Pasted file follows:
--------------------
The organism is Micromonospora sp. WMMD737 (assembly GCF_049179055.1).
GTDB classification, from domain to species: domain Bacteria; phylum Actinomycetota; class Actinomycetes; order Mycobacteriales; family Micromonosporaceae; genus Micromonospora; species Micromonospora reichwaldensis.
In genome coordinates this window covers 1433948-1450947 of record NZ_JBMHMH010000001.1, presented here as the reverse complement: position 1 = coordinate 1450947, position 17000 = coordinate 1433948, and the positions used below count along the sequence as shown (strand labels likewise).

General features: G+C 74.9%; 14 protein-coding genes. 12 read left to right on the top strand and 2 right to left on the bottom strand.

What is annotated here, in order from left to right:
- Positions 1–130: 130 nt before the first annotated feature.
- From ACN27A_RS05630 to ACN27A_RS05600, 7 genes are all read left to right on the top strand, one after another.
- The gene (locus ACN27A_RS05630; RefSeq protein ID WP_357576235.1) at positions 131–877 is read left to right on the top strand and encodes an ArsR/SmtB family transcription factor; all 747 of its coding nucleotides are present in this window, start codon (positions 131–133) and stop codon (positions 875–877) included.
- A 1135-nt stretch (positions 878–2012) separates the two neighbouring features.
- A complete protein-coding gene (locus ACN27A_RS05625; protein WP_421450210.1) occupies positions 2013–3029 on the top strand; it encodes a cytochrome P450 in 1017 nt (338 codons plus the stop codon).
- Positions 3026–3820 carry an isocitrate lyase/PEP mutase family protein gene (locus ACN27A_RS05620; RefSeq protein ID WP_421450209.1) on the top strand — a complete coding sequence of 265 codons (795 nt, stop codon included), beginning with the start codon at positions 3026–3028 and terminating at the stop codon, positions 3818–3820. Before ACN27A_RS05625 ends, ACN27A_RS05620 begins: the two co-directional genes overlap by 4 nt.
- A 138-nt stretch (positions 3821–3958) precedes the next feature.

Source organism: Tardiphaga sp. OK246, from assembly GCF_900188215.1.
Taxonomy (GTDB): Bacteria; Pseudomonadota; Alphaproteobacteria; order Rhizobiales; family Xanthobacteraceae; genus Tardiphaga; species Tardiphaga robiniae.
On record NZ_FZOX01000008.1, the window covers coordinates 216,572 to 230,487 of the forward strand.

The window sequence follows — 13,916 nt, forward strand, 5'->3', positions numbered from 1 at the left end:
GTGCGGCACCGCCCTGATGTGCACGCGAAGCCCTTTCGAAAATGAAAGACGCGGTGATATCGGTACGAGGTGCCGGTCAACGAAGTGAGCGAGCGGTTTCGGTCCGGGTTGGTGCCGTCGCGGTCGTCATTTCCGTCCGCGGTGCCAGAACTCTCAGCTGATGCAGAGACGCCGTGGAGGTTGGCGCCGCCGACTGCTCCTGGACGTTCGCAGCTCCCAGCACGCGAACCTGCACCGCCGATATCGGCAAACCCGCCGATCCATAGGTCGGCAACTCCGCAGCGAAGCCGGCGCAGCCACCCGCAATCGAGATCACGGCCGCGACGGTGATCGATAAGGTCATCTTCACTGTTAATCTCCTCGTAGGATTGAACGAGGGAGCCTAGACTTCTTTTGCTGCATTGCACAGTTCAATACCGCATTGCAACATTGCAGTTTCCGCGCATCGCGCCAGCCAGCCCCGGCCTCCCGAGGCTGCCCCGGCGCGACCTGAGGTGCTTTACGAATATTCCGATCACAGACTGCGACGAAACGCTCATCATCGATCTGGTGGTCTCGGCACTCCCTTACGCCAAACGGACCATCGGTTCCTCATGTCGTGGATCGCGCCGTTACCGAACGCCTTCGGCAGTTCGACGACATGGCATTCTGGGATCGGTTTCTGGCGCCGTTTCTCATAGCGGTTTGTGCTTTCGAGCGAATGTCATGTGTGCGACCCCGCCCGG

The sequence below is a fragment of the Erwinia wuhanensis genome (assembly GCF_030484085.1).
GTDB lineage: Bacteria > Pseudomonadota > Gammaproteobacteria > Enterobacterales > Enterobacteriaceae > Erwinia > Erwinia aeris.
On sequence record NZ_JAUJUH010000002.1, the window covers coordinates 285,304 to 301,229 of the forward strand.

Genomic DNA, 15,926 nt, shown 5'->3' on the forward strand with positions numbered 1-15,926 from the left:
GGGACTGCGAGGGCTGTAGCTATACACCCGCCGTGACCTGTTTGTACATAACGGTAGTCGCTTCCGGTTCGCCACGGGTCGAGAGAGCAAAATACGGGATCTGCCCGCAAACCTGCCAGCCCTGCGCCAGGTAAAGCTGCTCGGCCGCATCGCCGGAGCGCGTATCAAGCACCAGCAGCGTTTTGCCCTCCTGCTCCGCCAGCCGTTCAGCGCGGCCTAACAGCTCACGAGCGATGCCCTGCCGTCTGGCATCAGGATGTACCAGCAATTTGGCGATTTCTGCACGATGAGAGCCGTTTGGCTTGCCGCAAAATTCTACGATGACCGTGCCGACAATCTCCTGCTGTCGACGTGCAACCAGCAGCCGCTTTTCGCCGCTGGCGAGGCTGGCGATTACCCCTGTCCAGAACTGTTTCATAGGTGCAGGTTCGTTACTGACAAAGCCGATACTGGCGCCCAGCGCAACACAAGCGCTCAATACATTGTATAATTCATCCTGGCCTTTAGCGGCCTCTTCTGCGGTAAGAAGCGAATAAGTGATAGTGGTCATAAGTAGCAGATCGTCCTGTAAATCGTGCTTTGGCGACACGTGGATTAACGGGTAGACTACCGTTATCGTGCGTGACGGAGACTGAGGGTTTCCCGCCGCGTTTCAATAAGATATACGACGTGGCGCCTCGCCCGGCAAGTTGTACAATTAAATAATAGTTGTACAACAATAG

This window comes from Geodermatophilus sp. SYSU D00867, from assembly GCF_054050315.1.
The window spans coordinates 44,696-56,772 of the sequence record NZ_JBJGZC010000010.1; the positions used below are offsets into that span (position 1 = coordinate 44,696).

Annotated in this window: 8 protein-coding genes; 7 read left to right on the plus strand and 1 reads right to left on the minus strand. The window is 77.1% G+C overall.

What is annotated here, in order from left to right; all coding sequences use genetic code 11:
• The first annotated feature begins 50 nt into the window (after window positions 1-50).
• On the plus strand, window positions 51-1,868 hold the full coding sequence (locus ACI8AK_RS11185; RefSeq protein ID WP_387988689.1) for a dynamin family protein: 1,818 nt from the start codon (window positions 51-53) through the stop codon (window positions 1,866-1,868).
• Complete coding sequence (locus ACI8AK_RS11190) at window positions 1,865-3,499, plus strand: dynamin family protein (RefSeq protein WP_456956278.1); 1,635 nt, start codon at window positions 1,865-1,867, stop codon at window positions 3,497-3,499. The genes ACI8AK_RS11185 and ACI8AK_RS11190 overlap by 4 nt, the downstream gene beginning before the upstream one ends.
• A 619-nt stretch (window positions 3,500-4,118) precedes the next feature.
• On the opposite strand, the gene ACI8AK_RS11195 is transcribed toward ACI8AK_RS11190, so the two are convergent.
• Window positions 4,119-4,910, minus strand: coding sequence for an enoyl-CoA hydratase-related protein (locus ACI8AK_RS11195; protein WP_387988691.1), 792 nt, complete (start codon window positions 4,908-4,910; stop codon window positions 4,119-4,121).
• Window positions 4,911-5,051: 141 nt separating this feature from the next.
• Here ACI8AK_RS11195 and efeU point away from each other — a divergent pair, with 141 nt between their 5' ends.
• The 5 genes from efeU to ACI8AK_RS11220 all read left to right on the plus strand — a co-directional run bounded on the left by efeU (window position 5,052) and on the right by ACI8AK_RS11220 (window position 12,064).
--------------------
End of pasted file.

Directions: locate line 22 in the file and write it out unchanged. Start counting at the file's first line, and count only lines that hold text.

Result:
GGGACTGCGAGGGCTGTAGCTATACACCCGCCGTGACCTGTTTGTACATAACGGTAGTCGCTTCCGGTTCGCCACGGGTCGAGAGAGCAAAATACGGGATCTGCCCGCAAACCTGCCAGCCCTGCGCCAGGTAAAGCTGCTCGGCCGCATCGCCGGAGCGCGTATCAAGCACCAGCAGCGTTTTGCCCTCCTGCTCCGCCAGCCGTTCAGCGCGGCCTAACAGCTCACGAGCGATGCCCTGCCGTCTGGCATCAGGATGTACCAGCAATTTGGCGATTTCTGCACGATGAGAGCCGTTTGGCTTGCCGCAAAATTCTACGATGACCGTGCCGACAATCTCCTGCTGTCGACGTGCAACCAGCAGCCGCTTTTCGCCGCTGGCGAGGCTGGCGATTACCCCTGTCCAGAACTGTTTCATAGGTGCAGGTTCGTTACTGACAAAGCCGATACTGGCGCCCAGCGCAACACAAGCGCTCAATACATTGTATAATTCATCCTGGCCTTTAGCGGCCTCTTCTGCGGTAAGAAGCGAATAAGTGATAGTGGTCATAAGTAGCAGATCGTCCTGTAAATCGTGCTTTGGCGACACGTGGATTAACGGGTAGACTACCGTTATCGTGCGTGACGGAGACTGAGGGTTTCCCGCCGCGTTTCAATAAGATATACGACGTGGCGCCTCGCCCGGCAAGTTGTACAATTAAATAATAGTTGTACAACAATAG